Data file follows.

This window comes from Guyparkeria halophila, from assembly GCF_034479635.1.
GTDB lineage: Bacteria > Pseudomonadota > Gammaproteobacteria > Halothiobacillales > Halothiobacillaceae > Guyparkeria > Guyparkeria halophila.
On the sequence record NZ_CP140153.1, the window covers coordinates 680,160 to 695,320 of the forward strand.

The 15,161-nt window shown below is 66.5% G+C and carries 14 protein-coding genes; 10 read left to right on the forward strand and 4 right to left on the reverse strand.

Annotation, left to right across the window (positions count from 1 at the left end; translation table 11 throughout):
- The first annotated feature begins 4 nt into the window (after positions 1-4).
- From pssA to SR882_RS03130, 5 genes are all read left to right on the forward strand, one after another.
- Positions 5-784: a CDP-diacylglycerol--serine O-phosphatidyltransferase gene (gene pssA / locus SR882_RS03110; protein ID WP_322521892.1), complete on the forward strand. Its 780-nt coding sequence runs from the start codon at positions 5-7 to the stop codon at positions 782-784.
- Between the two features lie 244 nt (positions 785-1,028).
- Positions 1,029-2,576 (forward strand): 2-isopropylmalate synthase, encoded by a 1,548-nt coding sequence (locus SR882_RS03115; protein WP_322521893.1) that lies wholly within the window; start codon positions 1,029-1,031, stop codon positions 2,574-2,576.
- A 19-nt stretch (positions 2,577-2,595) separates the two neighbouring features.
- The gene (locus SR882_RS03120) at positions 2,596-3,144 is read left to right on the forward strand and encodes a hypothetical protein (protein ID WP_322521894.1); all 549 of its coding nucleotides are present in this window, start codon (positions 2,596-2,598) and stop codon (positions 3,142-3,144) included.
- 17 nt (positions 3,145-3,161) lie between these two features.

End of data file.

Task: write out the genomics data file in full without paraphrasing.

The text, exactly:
This window comes from Guyparkeria halophila, from assembly GCF_034479635.1.
GTDB lineage: Bacteria > Pseudomonadota > Gammaproteobacteria > Halothiobacillales > Halothiobacillaceae > Guyparkeria > Guyparkeria halophila.
On the sequence record NZ_CP140153.1, the window covers coordinates 680,160 to 695,320 of the forward strand.

The 15,161-nt window shown below is 66.5% G+C and carries 14 protein-coding genes; 10 read left to right on the forward strand and 4 right to left on the reverse strand.

Annotation, left to right across the window (positions count from 1 at the left end; translation table 11 throughout):
- The first annotated feature begins 4 nt into the window (after positions 1-4).
- From pssA to SR882_RS03130, 5 genes are all read left to right on the forward strand, one after another.
- Positions 5-784: a CDP-diacylglycerol--serine O-phosphatidyltransferase gene (gene pssA / locus SR882_RS03110; protein ID WP_322521892.1), complete on the forward strand. Its 780-nt coding sequence runs from the start codon at positions 5-7 to the stop codon at positions 782-784.
- Between the two features lie 244 nt (positions 785-1,028).
- Positions 1,029-2,576 (forward strand): 2-isopropylmalate synthase, encoded by a 1,548-nt coding sequence (locus SR882_RS03115; protein WP_322521893.1) that lies wholly within the window; start codon positions 1,029-1,031, stop codon positions 2,574-2,576.
- A 19-nt stretch (positions 2,577-2,595) separates the two neighbouring features.
- The gene (locus SR882_RS03120) at positions 2,596-3,144 is read left to right on the forward strand and encodes a hypothetical protein (protein ID WP_322521894.1); all 549 of its coding nucleotides are present in this window, start codon (positions 2,596-2,598) and stop codon (positions 3,142-3,144) included.
- 17 nt (positions 3,145-3,161) lie between these two features.